The Washington state auditor campaign is not sexy, constantly Tweeted or parodied on Saturday Night Live, but don’t let this convince you it doesn’t matter.
Compared to the presidential election the auditor race will address more, including funds for public universities.
The state auditor ensures taxpayer dollars are spent effectively by examining government operations and eliminating fraud or inefficiencies. An active auditor can cut down on waste in the government and help lessen reductions elsewhere in the budget. Those freed-up funds can then go to institutions dependent on them, like WSU.
The state auditor candidate James Watkins will streamline government processes better than his main challenger, Troy Kelley, and he will retain as much money as possible for WSU.
In an interview with Watkins on Tuesday, his answers were refreshingly candid. He validated his qualifications and character.
Although Watkins is running as a Republican, he emphasized that party affiliation plays a relatively minor role in the auditor race for both candidates and voters. Look at retiring State Auditor Brian Sonntag, who enjoyed multi-party popularity throughout his 20-year term, as an example.
“We have the opportunity to make the government run as efficiently as a business. That’s not a partisan goal, that’s a good government goal,” Watkins said.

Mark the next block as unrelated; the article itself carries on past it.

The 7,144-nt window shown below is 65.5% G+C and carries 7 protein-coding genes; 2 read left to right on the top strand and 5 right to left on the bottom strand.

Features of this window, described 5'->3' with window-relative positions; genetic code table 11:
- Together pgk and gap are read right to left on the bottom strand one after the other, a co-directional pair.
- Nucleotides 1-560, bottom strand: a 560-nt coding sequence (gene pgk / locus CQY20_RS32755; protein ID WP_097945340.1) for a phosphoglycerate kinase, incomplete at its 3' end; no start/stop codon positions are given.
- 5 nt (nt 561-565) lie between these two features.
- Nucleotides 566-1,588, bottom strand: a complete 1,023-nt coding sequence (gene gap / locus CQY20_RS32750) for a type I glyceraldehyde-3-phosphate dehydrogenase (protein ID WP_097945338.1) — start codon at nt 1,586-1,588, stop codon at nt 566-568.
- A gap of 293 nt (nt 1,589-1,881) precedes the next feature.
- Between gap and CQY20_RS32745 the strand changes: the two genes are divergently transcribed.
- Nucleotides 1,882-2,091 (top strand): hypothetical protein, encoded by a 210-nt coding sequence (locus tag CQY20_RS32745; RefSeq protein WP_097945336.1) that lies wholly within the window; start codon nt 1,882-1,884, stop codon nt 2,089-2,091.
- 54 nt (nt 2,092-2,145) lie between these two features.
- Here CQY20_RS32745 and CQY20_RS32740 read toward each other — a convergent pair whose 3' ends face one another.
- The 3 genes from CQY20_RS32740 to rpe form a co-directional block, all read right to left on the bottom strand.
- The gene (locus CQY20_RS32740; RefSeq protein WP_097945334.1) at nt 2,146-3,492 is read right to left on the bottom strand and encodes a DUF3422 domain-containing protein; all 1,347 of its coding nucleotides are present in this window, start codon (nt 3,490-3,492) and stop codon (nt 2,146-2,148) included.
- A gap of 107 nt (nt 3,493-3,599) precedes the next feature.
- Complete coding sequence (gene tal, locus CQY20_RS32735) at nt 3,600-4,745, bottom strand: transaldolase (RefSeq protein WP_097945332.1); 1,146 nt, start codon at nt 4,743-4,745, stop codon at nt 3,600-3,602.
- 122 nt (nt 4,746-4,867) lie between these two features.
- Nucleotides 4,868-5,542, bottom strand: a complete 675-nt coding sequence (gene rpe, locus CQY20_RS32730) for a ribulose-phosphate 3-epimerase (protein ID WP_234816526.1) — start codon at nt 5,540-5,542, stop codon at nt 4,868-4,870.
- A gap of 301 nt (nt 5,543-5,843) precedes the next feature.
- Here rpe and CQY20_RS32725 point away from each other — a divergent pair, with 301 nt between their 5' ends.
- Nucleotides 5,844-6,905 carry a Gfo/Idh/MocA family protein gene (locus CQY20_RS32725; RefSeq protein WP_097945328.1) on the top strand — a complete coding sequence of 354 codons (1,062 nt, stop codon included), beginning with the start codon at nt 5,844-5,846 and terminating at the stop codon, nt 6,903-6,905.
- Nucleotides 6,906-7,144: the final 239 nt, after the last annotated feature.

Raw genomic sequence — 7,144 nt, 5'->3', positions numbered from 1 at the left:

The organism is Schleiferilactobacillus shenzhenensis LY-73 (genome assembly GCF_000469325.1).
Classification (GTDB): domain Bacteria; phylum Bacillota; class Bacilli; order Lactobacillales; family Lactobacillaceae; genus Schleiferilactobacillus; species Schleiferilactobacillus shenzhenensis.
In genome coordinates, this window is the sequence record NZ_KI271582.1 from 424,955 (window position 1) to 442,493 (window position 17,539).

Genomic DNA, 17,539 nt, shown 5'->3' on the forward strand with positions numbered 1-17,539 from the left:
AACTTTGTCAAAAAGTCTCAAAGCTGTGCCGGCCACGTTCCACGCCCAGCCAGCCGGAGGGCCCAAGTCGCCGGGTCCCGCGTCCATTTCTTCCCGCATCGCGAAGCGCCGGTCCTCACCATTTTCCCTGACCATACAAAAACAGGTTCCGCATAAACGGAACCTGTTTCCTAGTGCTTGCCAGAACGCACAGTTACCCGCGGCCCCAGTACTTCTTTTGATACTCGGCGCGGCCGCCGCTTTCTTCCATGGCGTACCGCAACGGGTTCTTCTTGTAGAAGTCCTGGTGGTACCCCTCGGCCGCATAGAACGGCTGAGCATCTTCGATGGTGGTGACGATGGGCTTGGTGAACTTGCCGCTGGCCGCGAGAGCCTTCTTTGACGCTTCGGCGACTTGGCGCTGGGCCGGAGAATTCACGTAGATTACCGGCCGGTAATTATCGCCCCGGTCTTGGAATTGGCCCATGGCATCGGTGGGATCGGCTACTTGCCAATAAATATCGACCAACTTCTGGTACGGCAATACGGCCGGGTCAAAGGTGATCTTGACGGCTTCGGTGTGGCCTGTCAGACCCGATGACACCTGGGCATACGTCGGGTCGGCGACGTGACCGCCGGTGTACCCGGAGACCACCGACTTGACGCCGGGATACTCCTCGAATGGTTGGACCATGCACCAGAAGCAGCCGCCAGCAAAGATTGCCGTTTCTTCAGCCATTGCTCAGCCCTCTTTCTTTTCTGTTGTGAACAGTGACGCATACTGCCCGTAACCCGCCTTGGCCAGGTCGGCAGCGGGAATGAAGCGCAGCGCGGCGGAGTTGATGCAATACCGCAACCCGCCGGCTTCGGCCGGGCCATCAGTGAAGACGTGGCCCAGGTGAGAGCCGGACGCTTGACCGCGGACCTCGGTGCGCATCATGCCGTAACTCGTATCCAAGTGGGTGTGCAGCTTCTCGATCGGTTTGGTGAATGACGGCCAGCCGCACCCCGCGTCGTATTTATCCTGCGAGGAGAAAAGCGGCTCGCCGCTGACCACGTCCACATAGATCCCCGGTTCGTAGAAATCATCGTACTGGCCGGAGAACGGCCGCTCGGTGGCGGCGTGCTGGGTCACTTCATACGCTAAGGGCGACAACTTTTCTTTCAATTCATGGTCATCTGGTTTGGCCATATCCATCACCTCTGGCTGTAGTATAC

This election is unique because it downplays political parties while promoting transparency. After all, the auditor’s main role is to make sure the government does not waste tax dollars and communicates information to the public.
When it comes to transparency, Watkins and Kelley operate in different universes.
Volunteers for Watkins’ campaign found court documents featuring Kelley in the midst of several lawsuits, all of which Kelley settled out of court just days before trial. They also found a former employer accused Kelley of theft and Old Republic Title Company accused him of misappropriation of funds
While Old Republic Title agreed to release the amount Kelley paid to settle the suit, Kelley refused to do the same. He also has no information regarding any of the allegations on his website.
Politics is a distasteful game, and I do not agree with the way the Watkins’ campaign released these documents in a sensationalized manner on their website.
However, I find Kelley’s refusal to release information far more disturbing considering he is a candidate who looks “to promote transparency in our government,” according to his website.
Both candidates are qualified: they have extensive experience in conducting successful audits in either the public or private sector and have managed large teams of auditors throughout their careers.
But, when it comes to a position that relies heavily on public trust, experience is only half of the equation. As Sonntag proved, popularity and effectiveness depends on open communication between Washington taxpayers and their government. I don’t believe Kelley is the man for the job.
When asked about the recent allegations aimed at Kelley, Watkins seemed reluctant to respond.
“I try to focus on the ideas central to my own campaign, so that voters can get a picture of my goals and priorities if elected,” he said.
He felt that mindless bickering in a campaign detracts from the issues, but the fact the mainstream media failed to uncover Kelley’s dodgy history was detrimental to voters.
The auditor race matters, even if it receives minimal attention from media outlets. Students who suffer from university budget cuts have a chance to pick a candidate who will minimize government spending and leave more money for education.
I will cast my vote for James Watkins next month, but every voter needs to take their duty in the auditor race seriously.